All that spring, Catarina and Marcelo had been taking lunch on the low stone wall that marked the division between the private beaches owned by their respective employers. At first they would merely nod and sit some meters apart, silently contemplating the horizon while eating sandwiches wrapped in wax paper. But they had come to know each other, first by talking about the view, the weather, the height of the waves; eventually graduating to comical attempts at identifying a strange dark object bobbing in the distance; and finally, in bits and pieces, sharing details about their jobs. Lately Marcelo had hinted that they should go out for dinner, on a date. Lately Catarina had begun to wonder if they were falling in love.
Today she inquired about progress on the house next door.
“The frame is complete, and it’s about time! Finally the closets are big enough for the senhora’s shoes. Next we begin enclosure. They want shingles, American-style.”
“So . . . soon your part will be done,” she said.
“No such luck! You know what they say about carpenters: first ones in, last ones out. Never heard that?”
She shook her head. “I know nothing about it.”
“Well, you can’t afford to be too specialized. I trained for joinery. I even install flooring. Hell, I was on the tear-down crew. Sorry—I shouldn’t curse.”
This was something Catarina liked about Marcelo: his old-fashioned courtliness. Her parents would approve. “Does nothing remain of the previous house? I thought it had character.”
“Part of my job was to decide whether any of the old fittings should be salvaged.”
“And how does one decide?”
“It’s a matter of whether the new owners look sour or enchanted at the notion of keeping the old staircase.” He laughed. “But also determining what it is made of. What something is made of tells you its worth, every time.”
“What are you made of?”
“I’m solid. No rot, no termites.” He laughed again.
The breeze had picked up. Marcelo clutched at his empty wrappers, glancing over at Catarina. She sat still, her head slightly bowed. He tilted her chin towards him, brushed her hair back. Lately he had been availing himself of such gestures, and Catarina had let him.
“How’s the old school chum?” he said. “Any better?”
“She will never get better.”
“Ah, there’s always hope.”
“It can’t be as bleak as the cancer kids. Here you have the sun, the ocean, a patient with no death sentence—she can live for years, your friend.”
“That might be the worst of it.” Catarina shoved her sandwich back into the paper bag. Marcelo laid a hand on her arm, as though she were another wrapper that might fly away.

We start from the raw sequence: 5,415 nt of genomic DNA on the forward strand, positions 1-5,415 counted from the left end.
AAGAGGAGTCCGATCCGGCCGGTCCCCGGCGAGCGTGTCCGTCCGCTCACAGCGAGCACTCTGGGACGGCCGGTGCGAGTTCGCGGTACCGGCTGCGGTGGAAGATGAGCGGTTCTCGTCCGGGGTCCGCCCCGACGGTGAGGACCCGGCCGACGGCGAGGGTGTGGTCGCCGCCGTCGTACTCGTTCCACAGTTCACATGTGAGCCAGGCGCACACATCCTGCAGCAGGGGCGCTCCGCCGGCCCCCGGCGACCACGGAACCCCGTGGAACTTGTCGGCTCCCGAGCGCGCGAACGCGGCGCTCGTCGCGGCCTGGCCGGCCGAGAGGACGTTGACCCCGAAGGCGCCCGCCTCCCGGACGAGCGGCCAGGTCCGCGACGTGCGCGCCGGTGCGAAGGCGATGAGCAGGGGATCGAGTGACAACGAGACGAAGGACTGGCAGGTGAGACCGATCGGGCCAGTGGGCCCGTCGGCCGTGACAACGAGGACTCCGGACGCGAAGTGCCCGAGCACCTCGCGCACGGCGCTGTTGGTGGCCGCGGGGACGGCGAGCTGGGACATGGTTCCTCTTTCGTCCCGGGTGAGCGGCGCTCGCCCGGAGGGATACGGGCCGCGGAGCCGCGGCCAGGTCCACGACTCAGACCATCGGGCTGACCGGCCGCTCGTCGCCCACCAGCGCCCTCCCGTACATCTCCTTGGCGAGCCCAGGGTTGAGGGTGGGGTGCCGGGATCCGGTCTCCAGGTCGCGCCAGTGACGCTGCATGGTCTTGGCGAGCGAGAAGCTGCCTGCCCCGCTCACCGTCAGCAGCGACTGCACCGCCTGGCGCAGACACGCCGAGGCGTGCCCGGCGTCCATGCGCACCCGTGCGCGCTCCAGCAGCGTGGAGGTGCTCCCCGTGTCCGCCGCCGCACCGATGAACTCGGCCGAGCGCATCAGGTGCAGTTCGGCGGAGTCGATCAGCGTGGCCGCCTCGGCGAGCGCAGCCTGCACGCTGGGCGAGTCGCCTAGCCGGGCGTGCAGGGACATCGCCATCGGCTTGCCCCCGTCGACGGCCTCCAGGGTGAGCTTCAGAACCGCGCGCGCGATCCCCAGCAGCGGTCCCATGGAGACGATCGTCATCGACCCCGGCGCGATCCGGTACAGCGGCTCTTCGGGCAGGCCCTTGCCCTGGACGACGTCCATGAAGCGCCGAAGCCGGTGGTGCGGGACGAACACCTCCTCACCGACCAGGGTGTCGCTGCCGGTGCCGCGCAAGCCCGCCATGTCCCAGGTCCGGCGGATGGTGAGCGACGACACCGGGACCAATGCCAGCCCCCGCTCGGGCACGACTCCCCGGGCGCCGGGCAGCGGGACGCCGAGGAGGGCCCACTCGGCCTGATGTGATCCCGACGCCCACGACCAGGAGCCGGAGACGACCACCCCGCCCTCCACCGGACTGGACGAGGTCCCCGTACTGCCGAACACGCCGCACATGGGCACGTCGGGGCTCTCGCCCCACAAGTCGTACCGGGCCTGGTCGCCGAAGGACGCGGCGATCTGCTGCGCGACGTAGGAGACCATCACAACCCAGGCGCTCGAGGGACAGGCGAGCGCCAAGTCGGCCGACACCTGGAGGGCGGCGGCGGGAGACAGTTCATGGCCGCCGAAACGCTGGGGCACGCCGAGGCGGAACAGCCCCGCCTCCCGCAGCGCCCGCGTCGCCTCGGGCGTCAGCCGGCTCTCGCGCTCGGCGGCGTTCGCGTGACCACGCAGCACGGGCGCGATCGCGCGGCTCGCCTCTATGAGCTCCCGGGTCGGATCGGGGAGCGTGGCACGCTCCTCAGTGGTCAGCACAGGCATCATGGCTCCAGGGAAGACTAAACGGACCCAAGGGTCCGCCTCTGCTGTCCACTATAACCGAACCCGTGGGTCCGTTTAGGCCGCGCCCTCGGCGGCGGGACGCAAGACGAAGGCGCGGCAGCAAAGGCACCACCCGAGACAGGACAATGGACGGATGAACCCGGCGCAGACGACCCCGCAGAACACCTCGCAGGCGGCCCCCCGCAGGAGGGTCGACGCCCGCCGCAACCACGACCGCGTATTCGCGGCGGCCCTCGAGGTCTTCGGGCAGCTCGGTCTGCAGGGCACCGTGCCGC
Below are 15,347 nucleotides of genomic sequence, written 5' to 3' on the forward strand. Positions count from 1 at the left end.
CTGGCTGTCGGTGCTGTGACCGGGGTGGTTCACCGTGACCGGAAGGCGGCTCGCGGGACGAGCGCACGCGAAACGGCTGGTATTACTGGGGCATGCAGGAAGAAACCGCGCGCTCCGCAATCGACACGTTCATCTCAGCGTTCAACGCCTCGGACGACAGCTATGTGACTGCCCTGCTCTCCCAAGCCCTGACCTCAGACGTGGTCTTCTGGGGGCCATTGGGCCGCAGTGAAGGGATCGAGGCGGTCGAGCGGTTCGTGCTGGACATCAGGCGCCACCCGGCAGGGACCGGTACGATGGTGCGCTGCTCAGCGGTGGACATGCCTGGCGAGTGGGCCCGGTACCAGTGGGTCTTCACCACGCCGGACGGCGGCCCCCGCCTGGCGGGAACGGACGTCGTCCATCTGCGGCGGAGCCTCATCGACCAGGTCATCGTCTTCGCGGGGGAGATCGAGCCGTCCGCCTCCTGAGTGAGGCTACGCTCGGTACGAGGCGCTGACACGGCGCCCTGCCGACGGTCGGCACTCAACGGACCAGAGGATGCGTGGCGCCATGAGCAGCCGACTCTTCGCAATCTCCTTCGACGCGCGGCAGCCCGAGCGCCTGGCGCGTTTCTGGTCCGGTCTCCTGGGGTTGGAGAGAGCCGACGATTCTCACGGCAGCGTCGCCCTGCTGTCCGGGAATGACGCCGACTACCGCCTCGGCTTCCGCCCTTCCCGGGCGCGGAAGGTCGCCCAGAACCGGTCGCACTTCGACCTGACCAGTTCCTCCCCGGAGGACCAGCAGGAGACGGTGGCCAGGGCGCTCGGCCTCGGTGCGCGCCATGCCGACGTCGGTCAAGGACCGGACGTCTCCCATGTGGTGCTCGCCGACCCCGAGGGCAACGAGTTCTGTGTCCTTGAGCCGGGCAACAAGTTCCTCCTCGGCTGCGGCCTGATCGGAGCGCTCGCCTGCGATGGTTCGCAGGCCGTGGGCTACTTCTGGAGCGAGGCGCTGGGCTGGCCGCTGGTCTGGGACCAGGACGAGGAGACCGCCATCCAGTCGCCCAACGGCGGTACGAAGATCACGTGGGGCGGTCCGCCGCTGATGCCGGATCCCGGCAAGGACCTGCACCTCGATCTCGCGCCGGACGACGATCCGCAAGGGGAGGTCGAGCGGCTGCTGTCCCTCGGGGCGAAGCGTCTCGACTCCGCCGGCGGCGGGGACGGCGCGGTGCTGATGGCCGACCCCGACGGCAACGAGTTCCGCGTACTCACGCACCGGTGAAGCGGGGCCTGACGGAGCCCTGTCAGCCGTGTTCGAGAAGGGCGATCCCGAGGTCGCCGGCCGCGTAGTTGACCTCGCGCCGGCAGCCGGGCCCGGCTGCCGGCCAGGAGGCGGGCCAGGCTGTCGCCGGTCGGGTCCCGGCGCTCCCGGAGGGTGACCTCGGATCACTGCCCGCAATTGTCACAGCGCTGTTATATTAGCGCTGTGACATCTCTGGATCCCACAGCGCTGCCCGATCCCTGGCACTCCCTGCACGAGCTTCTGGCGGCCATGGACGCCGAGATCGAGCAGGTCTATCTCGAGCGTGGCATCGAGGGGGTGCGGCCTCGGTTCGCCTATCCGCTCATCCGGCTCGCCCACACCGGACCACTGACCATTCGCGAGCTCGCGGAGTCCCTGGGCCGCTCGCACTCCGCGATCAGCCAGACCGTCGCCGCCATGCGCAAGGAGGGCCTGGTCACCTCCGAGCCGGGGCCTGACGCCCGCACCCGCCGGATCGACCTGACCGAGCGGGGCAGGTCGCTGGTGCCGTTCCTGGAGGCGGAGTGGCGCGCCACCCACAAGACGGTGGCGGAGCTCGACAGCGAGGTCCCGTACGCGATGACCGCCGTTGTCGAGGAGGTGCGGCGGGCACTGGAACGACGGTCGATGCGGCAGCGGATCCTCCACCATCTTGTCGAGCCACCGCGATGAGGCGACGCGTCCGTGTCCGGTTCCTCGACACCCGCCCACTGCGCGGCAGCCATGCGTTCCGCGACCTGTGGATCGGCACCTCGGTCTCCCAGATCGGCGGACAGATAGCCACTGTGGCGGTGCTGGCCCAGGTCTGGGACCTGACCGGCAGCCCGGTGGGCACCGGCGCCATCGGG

“This is only the summer home,” she said abruptly. “When they go back to Lisbon at the end of August, I will return to the hospital. Maybe sooner.”
“Abandon your friend?”
“Stop calling her that. We only went to school together. We’re no longer the same.”
“A friend is a friend,” he said. “She asked for you.”
This was true. Lucia, who asked for nothing, suddenly began using the eye-tracker after months of stubborn silence to demand that her former roommate be hired as her caregiver. Lucia’s parents had pleaded with Catarina, offering twice the normal pay. Catarina agreed to be trained on Lucia’s daily care but promised no more than six months of service, just a break from watching the children struggle with brain tumors, kidney cancer, leukemia. They fought the hardest, those terminally ill children, enduring anything to live a little longer. It was heartbreaking. That was the perfect word—heartbreaking—she had used it when describing her work to Marcelo. She should tell Lucia about those children.
“Yes, well,” Catarina said. “Now she is asking for something else.”
“Good! A birthday wish? Some favorite food?”
Catarina sighed. “You know she can’t eat. She can’t do anything.”
Lucia had suffered a massive brain-stem stroke four years ago. It was nearly four months before her mother noticed she was conscious, not comatose, not a vegetable, fully aware of what was going on around her—but unable to move anything but her eyes. Even her eyes could move only up and down, not side to side. When they tried electro-therapy to stimulate her muscles, she howled: thin, high-pitched shrieks. But she could form no words. Her parents spared no expense on a custom eye-tracker that converted Lucia’s up-down movements into letters, words, sentences. Even then Lucia barely communicated, quickly succumbing to fatigue, depression, or both. To Catarina, her eyes looked angry, all the time, even when Catarina massaged her limbs or read to her. Fierce Lucia, staring always straight ahead, depending on others to face her in one direction or another.
She’d always been fierce; it was what bound Catarina to her back when they were at university. Catarina loved her intensity. Whatever Lucia said they should do, Catarina agreed. Lucia, for her part, found Catarina’s willingness equal parts gratifying and disturbing.